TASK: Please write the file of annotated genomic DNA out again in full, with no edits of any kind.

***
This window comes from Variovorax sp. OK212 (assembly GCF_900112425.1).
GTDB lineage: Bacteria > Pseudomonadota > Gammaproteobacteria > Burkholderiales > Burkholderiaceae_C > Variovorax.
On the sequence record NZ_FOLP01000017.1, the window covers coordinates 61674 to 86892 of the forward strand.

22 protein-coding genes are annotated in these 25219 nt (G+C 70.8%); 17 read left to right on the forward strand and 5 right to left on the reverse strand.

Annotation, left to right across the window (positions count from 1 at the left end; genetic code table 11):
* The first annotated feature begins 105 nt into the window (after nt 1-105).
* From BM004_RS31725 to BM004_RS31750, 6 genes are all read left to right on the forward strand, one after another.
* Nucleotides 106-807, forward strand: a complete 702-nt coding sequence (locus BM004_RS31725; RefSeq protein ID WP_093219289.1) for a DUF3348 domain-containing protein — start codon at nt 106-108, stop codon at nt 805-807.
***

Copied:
This window comes from Variovorax sp. OK212 (assembly GCF_900112425.1).
GTDB lineage: Bacteria > Pseudomonadota > Gammaproteobacteria > Burkholderiales > Burkholderiaceae_C > Variovorax.
On the sequence record NZ_FOLP01000017.1, the window covers coordinates 61674 to 86892 of the forward strand.

22 protein-coding genes are annotated in these 25219 nt (G+C 70.8%); 17 read left to right on the forward strand and 5 right to left on the reverse strand.

Annotation, left to right across the window (positions count from 1 at the left end; genetic code table 11):
* The first annotated feature begins 105 nt into the window (after nt 1-105).
* From BM004_RS31725 to BM004_RS31750, 6 genes are all read left to right on the forward strand, one after another.
* Nucleotides 106-807, forward strand: a complete 702-nt coding sequence (locus BM004_RS31725; RefSeq protein ID WP_093219289.1) for a DUF3348 domain-containing protein — start codon at nt 106-108, stop codon at nt 805-807.